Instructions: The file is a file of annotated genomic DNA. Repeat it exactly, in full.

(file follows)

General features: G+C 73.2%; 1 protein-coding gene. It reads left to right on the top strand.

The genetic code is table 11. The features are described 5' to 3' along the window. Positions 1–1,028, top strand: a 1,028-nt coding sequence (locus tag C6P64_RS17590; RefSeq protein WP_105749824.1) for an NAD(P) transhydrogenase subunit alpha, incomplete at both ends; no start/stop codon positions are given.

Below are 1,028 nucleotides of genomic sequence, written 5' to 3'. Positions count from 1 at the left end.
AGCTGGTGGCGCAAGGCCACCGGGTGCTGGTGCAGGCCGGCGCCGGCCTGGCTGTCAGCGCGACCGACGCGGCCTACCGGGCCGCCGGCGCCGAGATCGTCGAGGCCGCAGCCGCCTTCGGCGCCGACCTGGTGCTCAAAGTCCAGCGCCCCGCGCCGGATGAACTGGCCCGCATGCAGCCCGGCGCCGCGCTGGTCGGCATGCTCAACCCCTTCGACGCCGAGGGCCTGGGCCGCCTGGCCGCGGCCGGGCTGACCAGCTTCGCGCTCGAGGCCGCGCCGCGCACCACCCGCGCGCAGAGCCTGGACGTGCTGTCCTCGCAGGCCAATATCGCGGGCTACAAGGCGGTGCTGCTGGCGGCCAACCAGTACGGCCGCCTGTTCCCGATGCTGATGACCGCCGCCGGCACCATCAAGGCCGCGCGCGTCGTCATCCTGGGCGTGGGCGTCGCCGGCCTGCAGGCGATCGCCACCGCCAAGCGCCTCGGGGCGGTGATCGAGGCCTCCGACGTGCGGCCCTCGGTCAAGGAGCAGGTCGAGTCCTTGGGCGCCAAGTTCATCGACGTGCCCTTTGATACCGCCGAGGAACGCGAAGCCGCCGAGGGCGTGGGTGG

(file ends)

General features: G+C 73.2%; 1 protein-coding gene. It reads left to right on the top strand.

The genetic code is table 11. The features are described 5' to 3' along the window. Positions 1–1,028, top strand: a 1,028-nt coding sequence (locus tag C6P64_RS17590; RefSeq protein WP_105749824.1) for an NAD(P) transhydrogenase subunit alpha, incomplete at both ends; no start/stop codon positions are given.

Below are 1,028 nucleotides of genomic sequence, written 5' to 3'. Positions count from 1 at the left end.
AGCTGGTGGCGCAAGGCCACCGGGTGCTGGTGCAGGCCGGCGCCGGCCTGGCTGTCAGCGCGACCGACGCGGCCTACCGGGCCGCCGGCGCCGAGATCGTCGAGGCCGCAGCCGCCTTCGGCGCCGACCTGGTGCTCAAAGTCCAGCGCCCCGCGCCGGATGAACTGGCCCGCATGCAGCCCGGCGCCGCGCTGGTCGGCATGCTCAACCCCTTCGACGCCGAGGGCCTGGGCCGCCTGGCCGCGGCCGGGCTGACCAGCTTCGCGCTCGAGGCCGCGCCGCGCACCACCCGCGCGCAGAGCCTGGACGTGCTGTCCTCGCAGGCCAATATCGCGGGCTACAAGGCGGTGCTGCTGGCGGCCAACCAGTACGGCCGCCTGTTCCCGATGCTGATGACCGCCGCCGGCACCATCAAGGCCGCGCGCGTCGTCATCCTGGGCGTGGGCGTCGCCGGCCTGCAGGCGATCGCCACCGCCAAGCGCCTCGGGGCGGTGATCGAGGCCTCCGACGTGCGGCCCTCGGTCAAGGAGCAGGTCGAGTCCTTGGGCGCCAAGTTCATCGACGTGCCCTTTGATACCGCCGAGGAACGCGAAGCCGCCGAGGGCGTGGGTGG